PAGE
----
I do this every time, don't I. I start reading a book and then start writing the review before I am a third of the way in. Why can't I be a good little reviewer - especially when Maureen Ogle was good enough to make sure by email that I would be interested in a review copy of her new book In Meat We Trust. Once I got into the second chapter this morning at the YMCA as six year olds played, I knew I had made the right call even thought the book was about the history of the US meat industry.
See, in the history of brewing in Ontario that Jordan and I are working on, the second half of the 1800s was the only period throughout the 400 years of beer in the colony then Province that was without a pre-existing myth set out for us. You have your explorers and you have your New France. After 1783, you have your Loyalists, then pioneers and the expansion of settlement. Then in the early 1900s you have temperance, then prohibition followed by industrial macro gak with craft following up in the rear. That's it, right?
Nope. As it turns out the good stuff we know as modernity pretty much occurs between the US Civil War and WW1. Mass communication and transportation. The shift from local to national markets. The vision to view the private marketplace in an imperial way just as Britain and her competitors had as nations for centuries. It's when things scaled up. From our research, Jordan and I have identified a similar thing. And just as the names Swift and Armour have continued in the US food trade due to decisions made in the 1870s and 1880s, brewing names from Ontario at the time like Labatt and Carling are still known for the same reason.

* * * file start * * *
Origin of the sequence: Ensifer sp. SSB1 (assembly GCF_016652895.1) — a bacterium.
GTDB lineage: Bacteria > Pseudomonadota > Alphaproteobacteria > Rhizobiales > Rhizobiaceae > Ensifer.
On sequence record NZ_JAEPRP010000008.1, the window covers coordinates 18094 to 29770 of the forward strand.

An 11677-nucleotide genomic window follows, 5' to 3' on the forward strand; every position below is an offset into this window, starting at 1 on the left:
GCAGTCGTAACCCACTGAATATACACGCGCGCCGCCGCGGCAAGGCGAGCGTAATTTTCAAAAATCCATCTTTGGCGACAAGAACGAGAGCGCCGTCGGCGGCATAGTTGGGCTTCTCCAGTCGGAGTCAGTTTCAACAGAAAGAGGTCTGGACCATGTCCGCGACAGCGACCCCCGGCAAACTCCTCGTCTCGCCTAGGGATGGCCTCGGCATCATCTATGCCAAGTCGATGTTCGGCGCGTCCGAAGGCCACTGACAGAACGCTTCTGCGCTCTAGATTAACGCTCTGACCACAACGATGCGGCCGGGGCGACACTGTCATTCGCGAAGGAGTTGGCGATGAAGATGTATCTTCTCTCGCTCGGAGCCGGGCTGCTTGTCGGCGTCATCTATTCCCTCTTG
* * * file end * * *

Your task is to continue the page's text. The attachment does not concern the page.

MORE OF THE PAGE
Maureen shows that the train lines stretching westward across America brought, first, live cattle then chilled carcasses and finally butchered cuts of meat from Chicago to the cities of the US eastern seaboard. The new transportation technology allowed for the best quality finished product to be shipped for the least cost. So, too, with beer. While no one in their right mind loads cart for the pioneer edge of settlement with barrels of beer when whiskey is available, train cars of beer barrels sent by brewers with vision can crush a lot of local old school brewer hundreds of miles away. It's so... modern.
No wonder the peak number of breweries was in the 1880s and not just before prohibition. Incorporations and collusions were just the thing for late Victorian brewing magnates with facilities located on railway spurs to ensure the beer and money flowed. And as with big brewing so too big butchery in the last years of the 1900s. I will keep reading In Meat We Trust to find out what happens next. You should be, too.